by Tribbie Nassikas
Bernard Arnault, founder, chairman and CEO of Louis Vuitton Moët Hennessy
Aristocratic power of the French nobility from the late sixteenth to eighteenth centuries reveals the emergence of an essentially modern culture, one that has maintained a consciousness of the responsibility to give back to the community. This notion of benevolent acts of stewardship by those of a privileged social standing is known as nobles oblige, and is continued to be carried out today, evident in powerful individuals like Bernard Arnault, founder, chairman and CEO of Louis Vuitton Moët Hennessy (LVMH), and François Pinault, owner of Gucci Group.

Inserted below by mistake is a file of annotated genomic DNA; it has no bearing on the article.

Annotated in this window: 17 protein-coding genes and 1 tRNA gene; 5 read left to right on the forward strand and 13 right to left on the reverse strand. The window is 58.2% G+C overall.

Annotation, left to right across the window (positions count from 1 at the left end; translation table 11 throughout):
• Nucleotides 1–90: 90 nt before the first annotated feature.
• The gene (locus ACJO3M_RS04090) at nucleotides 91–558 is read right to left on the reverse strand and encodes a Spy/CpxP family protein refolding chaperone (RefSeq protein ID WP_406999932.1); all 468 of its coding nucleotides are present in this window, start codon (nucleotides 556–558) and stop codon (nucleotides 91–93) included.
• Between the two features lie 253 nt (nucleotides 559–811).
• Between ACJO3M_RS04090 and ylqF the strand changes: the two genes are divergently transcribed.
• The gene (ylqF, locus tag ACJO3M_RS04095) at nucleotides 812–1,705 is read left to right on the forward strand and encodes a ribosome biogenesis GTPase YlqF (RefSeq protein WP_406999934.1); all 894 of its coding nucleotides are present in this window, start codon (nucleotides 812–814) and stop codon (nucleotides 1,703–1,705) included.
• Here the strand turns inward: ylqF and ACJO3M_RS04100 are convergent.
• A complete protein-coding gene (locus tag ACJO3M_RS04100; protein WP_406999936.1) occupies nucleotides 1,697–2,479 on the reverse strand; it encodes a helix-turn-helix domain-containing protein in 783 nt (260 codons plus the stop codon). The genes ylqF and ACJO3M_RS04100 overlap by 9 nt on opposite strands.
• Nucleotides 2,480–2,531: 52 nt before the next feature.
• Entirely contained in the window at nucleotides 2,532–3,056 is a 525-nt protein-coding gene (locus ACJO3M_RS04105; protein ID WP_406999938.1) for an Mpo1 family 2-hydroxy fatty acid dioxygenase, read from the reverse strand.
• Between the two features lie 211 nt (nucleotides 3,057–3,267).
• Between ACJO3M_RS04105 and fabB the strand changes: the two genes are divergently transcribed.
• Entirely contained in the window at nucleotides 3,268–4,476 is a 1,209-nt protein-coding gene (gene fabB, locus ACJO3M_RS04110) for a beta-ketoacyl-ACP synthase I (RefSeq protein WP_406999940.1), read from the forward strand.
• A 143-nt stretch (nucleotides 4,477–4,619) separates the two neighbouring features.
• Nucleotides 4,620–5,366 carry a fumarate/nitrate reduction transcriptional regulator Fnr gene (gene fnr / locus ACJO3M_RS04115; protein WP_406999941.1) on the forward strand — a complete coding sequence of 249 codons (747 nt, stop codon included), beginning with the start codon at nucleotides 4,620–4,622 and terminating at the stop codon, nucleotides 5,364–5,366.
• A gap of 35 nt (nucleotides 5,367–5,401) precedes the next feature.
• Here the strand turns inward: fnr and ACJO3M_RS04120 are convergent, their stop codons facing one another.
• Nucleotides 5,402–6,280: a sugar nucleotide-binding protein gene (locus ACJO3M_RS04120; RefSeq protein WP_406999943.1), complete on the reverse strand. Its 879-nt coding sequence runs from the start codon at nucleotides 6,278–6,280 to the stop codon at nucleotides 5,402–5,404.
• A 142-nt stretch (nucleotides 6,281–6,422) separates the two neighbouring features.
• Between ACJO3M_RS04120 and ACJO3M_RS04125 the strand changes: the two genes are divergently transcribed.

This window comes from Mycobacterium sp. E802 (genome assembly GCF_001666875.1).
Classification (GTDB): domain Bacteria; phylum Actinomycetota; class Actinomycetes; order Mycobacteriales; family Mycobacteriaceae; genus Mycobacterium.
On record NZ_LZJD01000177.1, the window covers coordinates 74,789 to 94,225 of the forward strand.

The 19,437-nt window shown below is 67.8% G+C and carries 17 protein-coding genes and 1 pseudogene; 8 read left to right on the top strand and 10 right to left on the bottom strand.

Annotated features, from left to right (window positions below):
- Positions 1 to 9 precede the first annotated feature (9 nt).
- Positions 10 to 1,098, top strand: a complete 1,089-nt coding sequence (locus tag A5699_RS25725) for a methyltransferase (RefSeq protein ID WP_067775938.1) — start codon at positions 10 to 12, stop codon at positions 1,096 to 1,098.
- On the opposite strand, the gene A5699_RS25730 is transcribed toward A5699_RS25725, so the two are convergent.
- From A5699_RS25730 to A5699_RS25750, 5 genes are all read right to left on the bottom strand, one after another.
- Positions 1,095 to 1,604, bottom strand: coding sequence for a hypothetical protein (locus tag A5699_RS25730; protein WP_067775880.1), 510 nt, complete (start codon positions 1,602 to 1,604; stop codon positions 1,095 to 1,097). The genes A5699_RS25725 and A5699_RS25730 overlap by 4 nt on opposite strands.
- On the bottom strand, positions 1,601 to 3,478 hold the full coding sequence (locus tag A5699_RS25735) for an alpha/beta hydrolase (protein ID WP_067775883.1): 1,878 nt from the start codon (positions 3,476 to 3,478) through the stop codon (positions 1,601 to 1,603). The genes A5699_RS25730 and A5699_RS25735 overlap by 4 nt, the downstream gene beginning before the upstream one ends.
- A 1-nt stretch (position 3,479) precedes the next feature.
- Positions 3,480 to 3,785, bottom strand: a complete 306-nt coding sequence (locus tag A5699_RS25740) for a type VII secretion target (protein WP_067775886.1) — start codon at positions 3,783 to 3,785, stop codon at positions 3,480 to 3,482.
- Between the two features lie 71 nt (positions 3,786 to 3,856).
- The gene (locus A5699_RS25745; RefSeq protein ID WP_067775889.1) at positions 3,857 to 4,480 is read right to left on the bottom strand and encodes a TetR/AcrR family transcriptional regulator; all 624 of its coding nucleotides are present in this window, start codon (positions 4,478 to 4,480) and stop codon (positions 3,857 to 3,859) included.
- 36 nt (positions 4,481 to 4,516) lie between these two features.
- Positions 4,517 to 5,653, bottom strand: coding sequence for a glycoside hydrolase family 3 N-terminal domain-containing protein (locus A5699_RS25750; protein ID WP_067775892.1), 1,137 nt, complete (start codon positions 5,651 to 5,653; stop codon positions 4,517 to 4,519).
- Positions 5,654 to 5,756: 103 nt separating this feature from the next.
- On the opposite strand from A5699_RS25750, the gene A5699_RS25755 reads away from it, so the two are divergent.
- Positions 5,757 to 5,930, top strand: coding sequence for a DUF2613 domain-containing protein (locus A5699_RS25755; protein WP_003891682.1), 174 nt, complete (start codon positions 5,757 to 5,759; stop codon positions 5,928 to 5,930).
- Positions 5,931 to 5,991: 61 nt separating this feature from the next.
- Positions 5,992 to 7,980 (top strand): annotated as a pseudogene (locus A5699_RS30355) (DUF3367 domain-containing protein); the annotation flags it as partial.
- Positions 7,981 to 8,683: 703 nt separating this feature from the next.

François Pinault, owner of Gucci Group
As two figures literally at the head of the fashion industry, each at the control of two of the world’s leading multi-brand luxury companies, Arnault and Pinault naturally can be typified as leaders solely concerned with dominating the luxury goods market. However, Arnault and Pinault are not just single-mindedly so, but rather, serious patrons of the arts and social solidarity, revealing the benevolence of fashion which is commonly overlooked. Therefore, Arnault and Pinault become two figures that represent the noblesse oblige of European fashion power.